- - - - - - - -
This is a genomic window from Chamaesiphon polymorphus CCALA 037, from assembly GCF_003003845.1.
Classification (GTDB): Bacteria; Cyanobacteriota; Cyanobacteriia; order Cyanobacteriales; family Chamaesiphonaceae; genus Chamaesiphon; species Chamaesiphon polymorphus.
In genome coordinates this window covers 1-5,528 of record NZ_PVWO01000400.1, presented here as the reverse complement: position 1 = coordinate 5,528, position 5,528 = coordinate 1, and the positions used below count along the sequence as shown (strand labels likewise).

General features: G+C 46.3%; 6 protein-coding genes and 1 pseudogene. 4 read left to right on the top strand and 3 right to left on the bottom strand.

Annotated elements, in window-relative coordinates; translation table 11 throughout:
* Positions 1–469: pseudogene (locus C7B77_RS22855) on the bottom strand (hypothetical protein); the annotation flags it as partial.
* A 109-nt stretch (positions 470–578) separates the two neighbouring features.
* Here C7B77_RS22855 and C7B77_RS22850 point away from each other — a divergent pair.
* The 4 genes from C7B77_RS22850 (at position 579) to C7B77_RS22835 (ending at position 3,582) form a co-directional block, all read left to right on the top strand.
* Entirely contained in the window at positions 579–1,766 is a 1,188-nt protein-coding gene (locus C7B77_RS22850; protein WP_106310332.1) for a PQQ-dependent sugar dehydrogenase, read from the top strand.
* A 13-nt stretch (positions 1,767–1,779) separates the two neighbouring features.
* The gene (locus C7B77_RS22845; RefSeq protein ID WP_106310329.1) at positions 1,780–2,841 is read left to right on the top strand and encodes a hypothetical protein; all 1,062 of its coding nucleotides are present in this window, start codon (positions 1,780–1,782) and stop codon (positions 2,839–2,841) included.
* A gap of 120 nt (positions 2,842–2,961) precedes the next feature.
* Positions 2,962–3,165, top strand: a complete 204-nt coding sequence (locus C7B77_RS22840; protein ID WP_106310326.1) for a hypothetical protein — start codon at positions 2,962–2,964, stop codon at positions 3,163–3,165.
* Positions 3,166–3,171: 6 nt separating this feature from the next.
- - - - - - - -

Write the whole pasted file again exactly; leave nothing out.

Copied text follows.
This is a genomic window from Chamaesiphon polymorphus CCALA 037, from assembly GCF_003003845.1.
Classification (GTDB): Bacteria; Cyanobacteriota; Cyanobacteriia; order Cyanobacteriales; family Chamaesiphonaceae; genus Chamaesiphon; species Chamaesiphon polymorphus.
In genome coordinates this window covers 1-5,528 of record NZ_PVWO01000400.1, presented here as the reverse complement: position 1 = coordinate 5,528, position 5,528 = coordinate 1, and the positions used below count along the sequence as shown (strand labels likewise).

General features: G+C 46.3%; 6 protein-coding genes and 1 pseudogene. 4 read left to right on the top strand and 3 right to left on the bottom strand.

Annotated elements, in window-relative coordinates; translation table 11 throughout:
* Positions 1–469: pseudogene (locus C7B77_RS22855) on the bottom strand (hypothetical protein); the annotation flags it as partial.
* A 109-nt stretch (positions 470–578) separates the two neighbouring features.
* Here C7B77_RS22855 and C7B77_RS22850 point away from each other — a divergent pair.
* The 4 genes from C7B77_RS22850 (at position 579) to C7B77_RS22835 (ending at position 3,582) form a co-directional block, all read left to right on the top strand.
* Entirely contained in the window at positions 579–1,766 is a 1,188-nt protein-coding gene (locus C7B77_RS22850; protein WP_106310332.1) for a PQQ-dependent sugar dehydrogenase, read from the top strand.
* A 13-nt stretch (positions 1,767–1,779) separates the two neighbouring features.
* The gene (locus C7B77_RS22845; RefSeq protein ID WP_106310329.1) at positions 1,780–2,841 is read left to right on the top strand and encodes a hypothetical protein; all 1,062 of its coding nucleotides are present in this window, start codon (positions 1,780–1,782) and stop codon (positions 2,839–2,841) included.
* A gap of 120 nt (positions 2,842–2,961) precedes the next feature.
* Positions 2,962–3,165, top strand: a complete 204-nt coding sequence (locus C7B77_RS22840; protein ID WP_106310326.1) for a hypothetical protein — start codon at positions 2,962–2,964, stop codon at positions 3,163–3,165.
* Positions 3,166–3,171: 6 nt separating this feature from the next.